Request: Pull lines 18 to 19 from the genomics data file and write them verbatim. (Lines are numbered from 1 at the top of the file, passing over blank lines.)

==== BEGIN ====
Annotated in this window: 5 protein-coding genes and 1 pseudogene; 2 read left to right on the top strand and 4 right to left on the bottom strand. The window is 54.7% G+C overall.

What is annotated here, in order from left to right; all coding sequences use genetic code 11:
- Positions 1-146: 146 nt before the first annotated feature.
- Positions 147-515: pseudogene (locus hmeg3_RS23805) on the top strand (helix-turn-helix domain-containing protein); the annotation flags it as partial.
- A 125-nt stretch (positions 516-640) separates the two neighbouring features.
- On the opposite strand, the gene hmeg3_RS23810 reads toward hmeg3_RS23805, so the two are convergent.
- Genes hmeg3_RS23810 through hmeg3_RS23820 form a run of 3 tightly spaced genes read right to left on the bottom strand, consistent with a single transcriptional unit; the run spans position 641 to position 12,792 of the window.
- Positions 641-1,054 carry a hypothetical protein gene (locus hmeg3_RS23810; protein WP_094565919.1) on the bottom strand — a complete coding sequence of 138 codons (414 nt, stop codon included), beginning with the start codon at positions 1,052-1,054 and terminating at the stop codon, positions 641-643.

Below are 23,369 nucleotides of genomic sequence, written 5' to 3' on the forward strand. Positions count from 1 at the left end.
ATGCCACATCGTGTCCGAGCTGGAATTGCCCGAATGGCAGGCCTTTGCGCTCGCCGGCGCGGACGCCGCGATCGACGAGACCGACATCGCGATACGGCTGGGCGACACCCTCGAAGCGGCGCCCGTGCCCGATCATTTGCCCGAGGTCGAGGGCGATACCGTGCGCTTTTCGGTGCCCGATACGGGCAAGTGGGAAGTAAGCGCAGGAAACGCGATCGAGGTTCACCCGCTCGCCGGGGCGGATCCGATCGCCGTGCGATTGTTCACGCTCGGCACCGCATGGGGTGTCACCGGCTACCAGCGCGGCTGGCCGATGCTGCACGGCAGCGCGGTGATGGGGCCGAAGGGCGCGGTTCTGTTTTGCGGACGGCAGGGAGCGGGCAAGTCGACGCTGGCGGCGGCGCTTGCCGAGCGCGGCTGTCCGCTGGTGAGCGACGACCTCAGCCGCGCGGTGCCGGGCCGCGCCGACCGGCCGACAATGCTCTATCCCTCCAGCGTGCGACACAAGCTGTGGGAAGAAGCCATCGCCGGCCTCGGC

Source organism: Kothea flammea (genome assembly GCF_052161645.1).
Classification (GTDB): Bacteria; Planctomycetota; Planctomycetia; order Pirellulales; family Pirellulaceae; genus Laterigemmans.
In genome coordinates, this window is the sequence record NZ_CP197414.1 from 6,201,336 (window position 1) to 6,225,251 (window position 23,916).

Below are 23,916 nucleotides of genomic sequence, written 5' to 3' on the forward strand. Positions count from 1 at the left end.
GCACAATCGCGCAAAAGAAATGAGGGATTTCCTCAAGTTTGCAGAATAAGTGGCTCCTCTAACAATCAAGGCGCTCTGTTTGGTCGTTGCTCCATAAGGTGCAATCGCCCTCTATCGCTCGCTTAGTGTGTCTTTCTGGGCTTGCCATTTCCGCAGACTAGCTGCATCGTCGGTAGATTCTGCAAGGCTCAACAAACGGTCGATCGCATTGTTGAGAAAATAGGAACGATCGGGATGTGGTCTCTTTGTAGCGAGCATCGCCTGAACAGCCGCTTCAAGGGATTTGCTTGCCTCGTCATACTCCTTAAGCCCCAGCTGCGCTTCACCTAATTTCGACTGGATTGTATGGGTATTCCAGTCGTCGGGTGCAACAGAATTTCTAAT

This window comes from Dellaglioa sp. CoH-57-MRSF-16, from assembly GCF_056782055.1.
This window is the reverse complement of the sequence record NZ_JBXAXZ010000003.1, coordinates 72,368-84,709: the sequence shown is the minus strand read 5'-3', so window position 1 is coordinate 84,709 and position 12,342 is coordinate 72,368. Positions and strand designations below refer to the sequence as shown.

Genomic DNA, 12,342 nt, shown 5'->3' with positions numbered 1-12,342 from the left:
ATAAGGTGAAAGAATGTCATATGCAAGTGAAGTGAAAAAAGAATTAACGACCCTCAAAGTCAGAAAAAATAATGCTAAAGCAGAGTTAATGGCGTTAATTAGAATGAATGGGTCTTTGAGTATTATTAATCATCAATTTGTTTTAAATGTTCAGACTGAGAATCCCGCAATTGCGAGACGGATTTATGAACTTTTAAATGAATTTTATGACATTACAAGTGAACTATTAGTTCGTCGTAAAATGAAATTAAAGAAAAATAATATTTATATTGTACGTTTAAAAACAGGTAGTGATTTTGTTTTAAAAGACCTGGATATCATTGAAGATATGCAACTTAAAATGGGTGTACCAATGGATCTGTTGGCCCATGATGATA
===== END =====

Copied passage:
Genomic DNA, 12,342 nt, shown 5'->3' with positions numbered 1-12,342 from the left:
ATAAGGTGAAAGAATGTCATATGCAAGTGAAGTGAAAAAAGAATTAACGACCCTCAAAGTCAGAAAAAATAATGCTAAAGCAGAGTTAATGGCGTTAATTAGAATGAATGGGTCTTTGAGTATTATTAATCATCAATTTGTTTTAAATGTTCAGACTGAGAATCCCGCAATTGCGAGACGGATTTATGAACTTTTAAATGAATTTTATGACATTACAAGTGAACTATTAGTTCGTCGTAAAATGAAATTAAAGAAAAATAATATTTATATTGTACGTTTAAAAACAGGTAGTGATTTTGTTTTAAAAGACCTGGATATCATTGAAGATATGCAACTTAAAATGGGTGTACCAATGGATCTGTTGGCCCATGATGATA